After realizing that he was in love with me, I tried to convince myself that I didn’t feel the same. At first it was easy; I just began to distance myself from him. No more hanging around campus after class or meeting up for tea after school. I went straight home after school always with the excuse that I had things to do at home. I thought the longer I distanced myself the more he would stop feeling this way about me. But, I missed him. We had so much fun together. We laughed, we talked about things I never discussed with anyone…things like theories, making bets with God, playing games with people, but never about religion.
A week went by and finals were approaching, I texted him and said I needed to talk to him. I know I struck panic in him. After our final exam, We walked to a near by restaurant. I sat across from him, stared him in the eyes and didn’t say a word. He nudged me, “Say it.” So I did, I said, “Listen, I don’t think we’re on the same page here. I know you like me but I think I should give it another try with my fiancé.” I couldn’t come to the point, I couldn’t say the truth. I couldn’t say, “You’re white and not a Muslim, I can’t be with you.” I was such a coward. He looked at me with a sad smile and said only one thing, “Can I kiss you one last time.” He still remembers the song that was playing when he kissed me that day.
He walked me to the train station and I didn’t even hug him, I shyly waved and walked down the urine smelling steps and disappeared from his view. I sat on the train and the first thing I did was text him, “I adore you.”
I realized that moment that I was very much in love with this man. That I couldn’t walk away. That my heart was heavy with love for him. That climbing a pile of shit to pluck a rose only to realize that I had lost my sense of smell was not how I foresaw my future. That I would love him and be with him until I couldn’t anymore. I decided that I would love him and enjoy every second with him that I could not knowing where that journeys would take me. We still had a few weeks in San Francisco, months in Shanghai and graduation in London to look forward to. Let me be with him until this all has to end.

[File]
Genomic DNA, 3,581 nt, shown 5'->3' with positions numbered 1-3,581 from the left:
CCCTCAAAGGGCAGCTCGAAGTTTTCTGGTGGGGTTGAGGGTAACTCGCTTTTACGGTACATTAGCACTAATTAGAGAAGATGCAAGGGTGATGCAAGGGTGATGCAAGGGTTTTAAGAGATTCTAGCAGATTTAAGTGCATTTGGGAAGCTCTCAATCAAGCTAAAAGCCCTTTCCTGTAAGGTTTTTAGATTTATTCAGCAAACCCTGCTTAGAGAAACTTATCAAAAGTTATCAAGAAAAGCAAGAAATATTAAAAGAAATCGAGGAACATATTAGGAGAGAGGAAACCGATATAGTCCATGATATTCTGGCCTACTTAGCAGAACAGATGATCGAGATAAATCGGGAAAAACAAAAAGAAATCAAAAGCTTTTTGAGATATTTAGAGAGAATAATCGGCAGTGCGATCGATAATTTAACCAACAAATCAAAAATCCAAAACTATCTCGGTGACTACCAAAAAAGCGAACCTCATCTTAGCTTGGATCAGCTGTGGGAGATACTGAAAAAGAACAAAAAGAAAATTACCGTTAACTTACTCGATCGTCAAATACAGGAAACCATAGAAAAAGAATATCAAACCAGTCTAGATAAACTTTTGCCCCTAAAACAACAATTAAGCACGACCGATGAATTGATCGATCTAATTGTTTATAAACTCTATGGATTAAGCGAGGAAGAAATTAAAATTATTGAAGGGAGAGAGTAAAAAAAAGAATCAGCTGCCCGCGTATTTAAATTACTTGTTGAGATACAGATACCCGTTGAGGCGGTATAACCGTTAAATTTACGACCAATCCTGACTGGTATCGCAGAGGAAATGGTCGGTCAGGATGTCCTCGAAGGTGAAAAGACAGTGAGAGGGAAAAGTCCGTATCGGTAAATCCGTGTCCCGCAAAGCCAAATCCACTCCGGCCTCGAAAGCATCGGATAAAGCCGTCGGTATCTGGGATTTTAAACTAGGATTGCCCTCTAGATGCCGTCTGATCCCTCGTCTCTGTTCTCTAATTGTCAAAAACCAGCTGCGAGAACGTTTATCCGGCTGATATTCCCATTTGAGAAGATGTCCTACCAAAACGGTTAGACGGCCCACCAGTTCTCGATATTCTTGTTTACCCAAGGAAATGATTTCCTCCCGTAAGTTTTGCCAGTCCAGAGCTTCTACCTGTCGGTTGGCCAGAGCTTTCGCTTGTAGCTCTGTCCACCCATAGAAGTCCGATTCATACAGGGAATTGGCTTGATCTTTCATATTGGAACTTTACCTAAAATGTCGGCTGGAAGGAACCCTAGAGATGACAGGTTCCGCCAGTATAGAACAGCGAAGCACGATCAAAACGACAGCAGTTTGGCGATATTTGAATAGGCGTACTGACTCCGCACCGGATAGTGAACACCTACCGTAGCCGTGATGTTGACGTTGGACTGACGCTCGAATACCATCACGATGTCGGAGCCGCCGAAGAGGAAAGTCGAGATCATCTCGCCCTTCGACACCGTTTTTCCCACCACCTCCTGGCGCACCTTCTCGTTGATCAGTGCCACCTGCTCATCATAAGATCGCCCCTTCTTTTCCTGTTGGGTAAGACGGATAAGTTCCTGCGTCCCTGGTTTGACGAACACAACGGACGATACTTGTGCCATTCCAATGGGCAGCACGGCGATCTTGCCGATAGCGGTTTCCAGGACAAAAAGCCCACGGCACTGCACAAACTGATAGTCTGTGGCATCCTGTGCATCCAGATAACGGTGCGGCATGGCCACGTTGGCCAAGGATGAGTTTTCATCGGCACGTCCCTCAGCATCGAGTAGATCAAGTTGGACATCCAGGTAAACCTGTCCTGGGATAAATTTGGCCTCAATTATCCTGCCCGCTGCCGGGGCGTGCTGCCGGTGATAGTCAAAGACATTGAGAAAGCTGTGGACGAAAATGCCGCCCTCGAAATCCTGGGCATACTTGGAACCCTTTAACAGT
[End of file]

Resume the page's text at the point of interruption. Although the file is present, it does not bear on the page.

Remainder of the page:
I write this post as I enjoy a poolside view of La Koutoubia in Marrakech on my honeymoon. It’s all a bit surreal to reflect back on the tumultuous journey that has brought me here to this paradise. I can’t believe that I have fallen in love and married a man with skin the color of this crepe, eyes the color of this pool, and language as foreign as this couscous. How did I get here? I remember the first time I realized he was in love with me. We were standing on top of a hill overlooking the bay bridge, it was his birthday. He was standing behind me with his arms wrapped around my shoulders. He joked and asked what my parents would say if I brought him home to them. I laughed a deep laugh. Deep because it was not even fathomable to me. I told him very directly as I continued to laugh, “No way, my dad would literally kill me, disown me…” He sighed and pretended to let out a small laugh as he said, “Yeah, my brothers pretty racist too especially towards Muslims…he would go crazy.” Silence sunk in as the sun set and the breeze picked up. We started to walk down towards the city and with a solemn voice he said, “I don’t want this to just become a memory.” My heart slowed to a deep drumming beat, my throat dried, I took a deep breath. I thought to myself, “Oh no, he’s in love with me.” I was scared. Scared not because I had just gotten out of a 3 year relationship and 1 year engagement. Scared because I was Muslim and he was not. Scared because he was white. Scared not only because my family would never accept him but also because I didn’t think I would ever accept. How am I now on a honeymoon with this very man? Read my next post to follow the story!